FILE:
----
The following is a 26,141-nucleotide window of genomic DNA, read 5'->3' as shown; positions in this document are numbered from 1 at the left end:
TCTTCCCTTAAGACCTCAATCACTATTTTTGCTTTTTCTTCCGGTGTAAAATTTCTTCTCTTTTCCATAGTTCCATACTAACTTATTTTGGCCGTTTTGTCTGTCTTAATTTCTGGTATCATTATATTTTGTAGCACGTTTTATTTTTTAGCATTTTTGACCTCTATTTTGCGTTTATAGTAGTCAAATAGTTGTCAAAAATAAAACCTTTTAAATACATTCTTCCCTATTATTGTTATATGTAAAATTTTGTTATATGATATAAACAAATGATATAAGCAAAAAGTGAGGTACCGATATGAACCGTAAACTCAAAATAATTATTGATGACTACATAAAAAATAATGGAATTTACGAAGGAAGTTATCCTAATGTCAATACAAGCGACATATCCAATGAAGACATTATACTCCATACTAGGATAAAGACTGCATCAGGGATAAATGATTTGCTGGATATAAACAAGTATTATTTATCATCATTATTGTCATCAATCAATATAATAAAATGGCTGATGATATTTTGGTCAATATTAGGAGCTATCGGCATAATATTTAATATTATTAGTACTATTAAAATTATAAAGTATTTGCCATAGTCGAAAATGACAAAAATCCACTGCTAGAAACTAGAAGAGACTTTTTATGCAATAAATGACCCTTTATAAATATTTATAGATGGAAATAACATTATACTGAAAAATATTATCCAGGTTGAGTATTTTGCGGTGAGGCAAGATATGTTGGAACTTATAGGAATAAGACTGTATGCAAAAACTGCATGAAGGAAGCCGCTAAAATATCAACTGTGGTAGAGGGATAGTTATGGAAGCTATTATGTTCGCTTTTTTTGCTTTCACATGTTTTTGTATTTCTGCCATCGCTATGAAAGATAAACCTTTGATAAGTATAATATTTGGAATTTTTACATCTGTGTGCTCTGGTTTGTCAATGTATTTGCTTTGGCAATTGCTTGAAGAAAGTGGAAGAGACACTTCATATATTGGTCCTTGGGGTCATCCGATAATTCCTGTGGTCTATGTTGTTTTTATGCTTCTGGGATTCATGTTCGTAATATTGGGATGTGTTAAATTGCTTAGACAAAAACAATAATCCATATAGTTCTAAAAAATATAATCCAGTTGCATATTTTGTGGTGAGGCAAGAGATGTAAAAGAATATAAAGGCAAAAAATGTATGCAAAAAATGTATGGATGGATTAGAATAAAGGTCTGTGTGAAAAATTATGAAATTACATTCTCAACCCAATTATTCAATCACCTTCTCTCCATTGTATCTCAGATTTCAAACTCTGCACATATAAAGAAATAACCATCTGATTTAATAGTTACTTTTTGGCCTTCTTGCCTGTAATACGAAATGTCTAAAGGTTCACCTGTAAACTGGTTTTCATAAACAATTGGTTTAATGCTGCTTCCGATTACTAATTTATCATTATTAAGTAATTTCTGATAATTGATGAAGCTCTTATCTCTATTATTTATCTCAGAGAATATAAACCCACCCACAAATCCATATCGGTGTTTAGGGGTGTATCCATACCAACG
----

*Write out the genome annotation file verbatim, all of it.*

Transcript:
The following is a 26,141-nucleotide window of genomic DNA, read 5'->3' as shown; positions in this document are numbered from 1 at the left end:
TCTTCCCTTAAGACCTCAATCACTATTTTTGCTTTTTCTTCCGGTGTAAAATTTCTTCTCTTTTCCATAGTTCCATACTAACTTATTTTGGCCGTTTTGTCTGTCTTAATTTCTGGTATCATTATATTTTGTAGCACGTTTTATTTTTTAGCATTTTTGACCTCTATTTTGCGTTTATAGTAGTCAAATAGTTGTCAAAAATAAAACCTTTTAAATACATTCTTCCCTATTATTGTTATATGTAAAATTTTGTTATATGATATAAACAAATGATATAAGCAAAAAGTGAGGTACCGATATGAACCGTAAACTCAAAATAATTATTGATGACTACATAAAAAATAATGGAATTTACGAAGGAAGTTATCCTAATGTCAATACAAGCGACATATCCAATGAAGACATTATACTCCATACTAGGATAAAGACTGCATCAGGGATAAATGATTTGCTGGATATAAACAAGTATTATTTATCATCATTATTGTCATCAATCAATATAATAAAATGGCTGATGATATTTTGGTCAATATTAGGAGCTATCGGCATAATATTTAATATTATTAGTACTATTAAAATTATAAAGTATTTGCCATAGTCGAAAATGACAAAAATCCACTGCTAGAAACTAGAAGAGACTTTTTATGCAATAAATGACCCTTTATAAATATTTATAGATGGAAATAACATTATACTGAAAAATATTATCCAGGTTGAGTATTTTGCGGTGAGGCAAGATATGTTGGAACTTATAGGAATAAGACTGTATGCAAAAACTGCATGAAGGAAGCCGCTAAAATATCAACTGTGGTAGAGGGATAGTTATGGAAGCTATTATGTTCGCTTTTTTTGCTTTCACATGTTTTTGTATTTCTGCCATCGCTATGAAAGATAAACCTTTGATAAGTATAATATTTGGAATTTTTACATCTGTGTGCTCTGGTTTGTCAATGTATTTGCTTTGGCAATTGCTTGAAGAAAGTGGAAGAGACACTTCATATATTGGTCCTTGGGGTCATCCGATAATTCCTGTGGTCTATGTTGTTTTTATGCTTCTGGGATTCATGTTCGTAATATTGGGATGTGTTAAATTGCTTAGACAAAAACAATAATCCATATAGTTCTAAAAAATATAATCCAGTTGCATATTTTGTGGTGAGGCAAGAGATGTAAAAGAATATAAAGGCAAAAAATGTATGCAAAAAATGTATGGATGGATTAGAATAAAGGTCTGTGTGAAAAATTATGAAATTACATTCTCAACCCAATTATTCAATCACCTTCTCTCCATTGTATCTCAGATTTCAAACTCTGCACATATAAAGAAATAACCATCTGATTTAATAGTTACTTTTTGGCCTTCTTGCCTGTAATACGAAATGTCTAAAGGTTCACCTGTAAACTGGTTTTCATAAACAATTGGTTTAATGCTGCTTCCGATTACTAATTTATCATTATTAAGTAATTTCTGATAATTGATGAAGCTCTTATCTCTATTATTTATCTCAGAGAATATAAACCCACCCACAAATCCATATCGGTGTTTAGGGGTGTATCCATACCAACG